You can get as specific as you want, says Lopez. (Solopreneurs who are creating more sustainable businesses; single moms who want to learn, and practice, conscious parenting; peaceful activists who are making an impact on a cause that is close to their hearts.)
“I decided to focus on women who are trying to move their careers forward,” she says, “either by starting a business or moving their own ideas forward. But they’re also global citizens who want to give back to society. Women who will support each other. Women I trust and call my friends.”
- Start small — and keep the group “consciously cultivated.”
At first, says Lopez, your tribe might be three or four like-minded women. But in time, it will grow organically.
Lopez suggests asking yourself: What do these women have in common? How can they help each other? “It’s not a Facebook group that anyone can join,” she says.
Before inviting someone new, make sure that you or another woman in your tribe is willing to vouch that they share a similar mindset, intention and goals.
- Lay down some positive ground rules.
Everyone should be genuinely motivated to help each other, says Lopez. “They should also be willing to be vulnerable, so they can receive help themselves.”
- Schedule regular meetups (in person or online).
It doesn’t matter if the women in your tribe live in the same city, state or country, says Lopez. “Even if they never meet in person, it’s important that they feel connected.” That’s why she suggests scheduling regular get-togethers, even if they’re virtual. “It’s up to you how frequently.”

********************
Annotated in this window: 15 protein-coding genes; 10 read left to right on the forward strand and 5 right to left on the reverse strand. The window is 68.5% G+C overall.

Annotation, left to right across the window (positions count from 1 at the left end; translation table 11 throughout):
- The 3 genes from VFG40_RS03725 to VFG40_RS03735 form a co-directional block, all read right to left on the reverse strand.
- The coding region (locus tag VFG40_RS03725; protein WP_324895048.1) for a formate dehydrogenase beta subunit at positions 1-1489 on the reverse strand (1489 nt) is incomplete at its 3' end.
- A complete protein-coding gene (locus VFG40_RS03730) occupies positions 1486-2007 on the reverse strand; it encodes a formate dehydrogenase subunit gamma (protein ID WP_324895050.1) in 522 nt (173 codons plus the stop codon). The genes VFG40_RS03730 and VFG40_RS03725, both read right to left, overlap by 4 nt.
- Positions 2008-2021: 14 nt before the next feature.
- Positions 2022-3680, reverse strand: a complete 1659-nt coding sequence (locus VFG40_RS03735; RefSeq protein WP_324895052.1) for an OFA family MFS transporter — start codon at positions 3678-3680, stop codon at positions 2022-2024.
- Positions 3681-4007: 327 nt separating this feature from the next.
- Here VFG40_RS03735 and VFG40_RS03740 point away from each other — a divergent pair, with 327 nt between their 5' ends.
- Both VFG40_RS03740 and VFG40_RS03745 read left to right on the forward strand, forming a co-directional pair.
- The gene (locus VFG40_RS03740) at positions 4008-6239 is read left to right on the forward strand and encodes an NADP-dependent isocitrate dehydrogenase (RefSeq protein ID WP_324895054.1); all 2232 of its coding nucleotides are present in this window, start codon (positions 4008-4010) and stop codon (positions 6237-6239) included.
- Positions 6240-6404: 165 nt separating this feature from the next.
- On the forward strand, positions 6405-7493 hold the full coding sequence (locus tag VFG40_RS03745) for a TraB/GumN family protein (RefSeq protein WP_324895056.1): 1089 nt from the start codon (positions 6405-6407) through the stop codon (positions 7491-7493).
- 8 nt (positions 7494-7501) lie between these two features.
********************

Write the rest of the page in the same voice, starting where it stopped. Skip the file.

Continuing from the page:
In the beginning, she says, it might take a little more work to make everyone feel comfortable and connected, “but once the tribe gets going, the magic kind of happens on its own.” It may help to choose a discussion topic or a theme for each meetup, she says.
- Set up a group chat so that members can keep in touch between meetups.
This is another great way for the women in a tribe to share their experiences, ideas, and advice for each other, and support each other on a variety of levels. It’s also a nice place to share and celebrate your wins with the group, and encourage other members to do the same.
What does it look like when a group of women start making magic together? Probably like Lopez’s tribe. In the last few years, the women in her group have gotten each other speaking gigs, moderating jobs, and client leads. They’ve connected each other to other people in their networks and have offered emotional support for women who’ve been going through a hard time. Some of the more experienced entrepreneurs in the group have mentored other women launching similar businesses. And two women even decided to become roommates, says Lopez.
“My heart is so full when I see women in the tribe connecting with each other, helping each other, and pushing each other forward. They make me feel connected to something greater than myself — to a universal source of love and connection.
“I’m a community organizer by nature,” she continues. “I love getting people together, and I see how much happier we could all be if we were all more connected. The amount of positivity and joy and good things that happen when we build our own tribes — it’s exponential.”
And on the level of female empowerment, her friend and fellow tribe member Mariette says: “When you have a group of strong, determined women walking shoulder to shoulder with you, you feel unstoppable.”